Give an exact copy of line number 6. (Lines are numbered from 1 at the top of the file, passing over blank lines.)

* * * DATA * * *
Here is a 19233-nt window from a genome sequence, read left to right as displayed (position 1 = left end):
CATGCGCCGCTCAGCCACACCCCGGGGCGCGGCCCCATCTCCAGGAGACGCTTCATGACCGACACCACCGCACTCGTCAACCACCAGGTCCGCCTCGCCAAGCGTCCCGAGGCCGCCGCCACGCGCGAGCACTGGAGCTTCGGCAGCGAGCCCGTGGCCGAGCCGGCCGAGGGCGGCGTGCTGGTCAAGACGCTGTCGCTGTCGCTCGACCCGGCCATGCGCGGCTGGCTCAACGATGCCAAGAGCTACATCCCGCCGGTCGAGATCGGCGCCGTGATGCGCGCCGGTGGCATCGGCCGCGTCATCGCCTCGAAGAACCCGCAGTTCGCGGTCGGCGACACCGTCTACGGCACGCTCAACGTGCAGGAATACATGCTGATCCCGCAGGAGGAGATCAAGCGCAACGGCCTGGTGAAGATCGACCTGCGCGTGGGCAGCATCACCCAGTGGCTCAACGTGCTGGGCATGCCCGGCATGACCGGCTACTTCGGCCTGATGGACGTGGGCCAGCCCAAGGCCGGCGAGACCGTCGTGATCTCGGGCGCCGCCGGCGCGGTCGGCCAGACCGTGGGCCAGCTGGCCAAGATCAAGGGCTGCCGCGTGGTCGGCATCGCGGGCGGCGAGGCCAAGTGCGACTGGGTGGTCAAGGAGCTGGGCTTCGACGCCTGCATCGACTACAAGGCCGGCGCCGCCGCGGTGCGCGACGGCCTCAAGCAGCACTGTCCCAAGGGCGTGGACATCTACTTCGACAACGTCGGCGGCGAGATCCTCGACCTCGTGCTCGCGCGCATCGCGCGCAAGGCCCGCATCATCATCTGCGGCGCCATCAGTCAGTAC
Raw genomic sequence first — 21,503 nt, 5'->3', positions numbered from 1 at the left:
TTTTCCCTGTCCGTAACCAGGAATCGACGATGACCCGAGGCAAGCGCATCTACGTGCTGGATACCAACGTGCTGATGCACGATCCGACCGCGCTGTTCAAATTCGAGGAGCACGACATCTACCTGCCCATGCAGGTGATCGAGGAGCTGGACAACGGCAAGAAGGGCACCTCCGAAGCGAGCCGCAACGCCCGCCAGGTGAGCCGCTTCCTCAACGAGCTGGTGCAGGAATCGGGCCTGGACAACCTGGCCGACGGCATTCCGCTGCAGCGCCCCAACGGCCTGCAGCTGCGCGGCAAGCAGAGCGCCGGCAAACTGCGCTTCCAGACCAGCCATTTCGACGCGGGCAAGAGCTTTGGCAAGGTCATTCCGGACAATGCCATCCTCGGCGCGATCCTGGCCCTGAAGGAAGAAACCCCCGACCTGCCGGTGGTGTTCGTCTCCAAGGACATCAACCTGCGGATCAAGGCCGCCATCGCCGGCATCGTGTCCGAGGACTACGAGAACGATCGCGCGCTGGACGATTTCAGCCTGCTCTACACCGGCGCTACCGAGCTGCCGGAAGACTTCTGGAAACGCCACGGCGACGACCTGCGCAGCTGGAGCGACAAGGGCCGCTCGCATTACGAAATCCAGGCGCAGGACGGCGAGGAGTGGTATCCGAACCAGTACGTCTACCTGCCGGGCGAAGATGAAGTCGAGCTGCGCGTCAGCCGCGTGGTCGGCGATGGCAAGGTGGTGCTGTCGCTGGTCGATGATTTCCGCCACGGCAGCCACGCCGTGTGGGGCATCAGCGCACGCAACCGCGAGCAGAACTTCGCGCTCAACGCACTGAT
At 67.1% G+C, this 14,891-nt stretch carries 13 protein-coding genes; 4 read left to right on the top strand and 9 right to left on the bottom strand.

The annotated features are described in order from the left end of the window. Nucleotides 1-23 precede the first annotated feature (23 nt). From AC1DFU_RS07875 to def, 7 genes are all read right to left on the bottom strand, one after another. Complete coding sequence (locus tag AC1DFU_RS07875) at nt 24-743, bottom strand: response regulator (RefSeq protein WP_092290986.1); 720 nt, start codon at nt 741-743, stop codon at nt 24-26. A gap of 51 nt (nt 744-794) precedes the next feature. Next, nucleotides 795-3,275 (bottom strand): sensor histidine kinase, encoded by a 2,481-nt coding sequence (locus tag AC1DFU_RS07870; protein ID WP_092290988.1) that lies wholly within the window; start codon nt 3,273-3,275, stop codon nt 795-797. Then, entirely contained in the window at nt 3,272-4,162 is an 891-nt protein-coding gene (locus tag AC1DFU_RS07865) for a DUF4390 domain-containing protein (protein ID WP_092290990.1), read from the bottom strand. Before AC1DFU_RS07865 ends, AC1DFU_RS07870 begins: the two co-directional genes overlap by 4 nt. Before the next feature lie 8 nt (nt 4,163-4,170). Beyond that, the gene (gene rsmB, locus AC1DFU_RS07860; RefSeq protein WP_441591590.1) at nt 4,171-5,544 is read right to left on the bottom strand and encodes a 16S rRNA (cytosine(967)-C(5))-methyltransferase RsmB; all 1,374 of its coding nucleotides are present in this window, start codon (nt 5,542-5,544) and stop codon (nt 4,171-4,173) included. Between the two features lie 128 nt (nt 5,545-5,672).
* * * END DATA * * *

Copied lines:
The annotated features are described in order from the left end of the window. Nucleotides 1-23 precede the first annotated feature (23 nt). From AC1DFU_RS07875 to def, 7 genes are all read right to left on the bottom strand, one after another. Complete coding sequence (locus tag AC1DFU_RS07875) at nt 24-743, bottom strand: response regulator (RefSeq protein WP_092290986.1); 720 nt, start codon at nt 741-743, stop codon at nt 24-26. A gap of 51 nt (nt 744-794) precedes the next feature. Next, nucleotides 795-3,275 (bottom strand): sensor histidine kinase, encoded by a 2,481-nt coding sequence (locus tag AC1DFU_RS07870; protein ID WP_092290988.1) that lies wholly within the window; start codon nt 3,273-3,275, stop codon nt 795-797. Then, entirely contained in the window at nt 3,272-4,162 is an 891-nt protein-coding gene (locus tag AC1DFU_RS07865) for a DUF4390 domain-containing protein (protein ID WP_092290990.1), read from the bottom strand. Before AC1DFU_RS07865 ends, AC1DFU_RS07870 begins: the two co-directional genes overlap by 4 nt. Before the next feature lie 8 nt (nt 4,163-4,170). Beyond that, the gene (gene rsmB, locus AC1DFU_RS07860; RefSeq protein WP_441591590.1) at nt 4,171-5,544 is read right to left on the bottom strand and encodes a 16S rRNA (cytosine(967)-C(5))-methyltransferase RsmB; all 1,374 of its coding nucleotides are present in this window, start codon (nt 5,542-5,544) and stop codon (nt 4,171-4,173) included. Between the two features lie 128 nt (nt 5,545-5,672).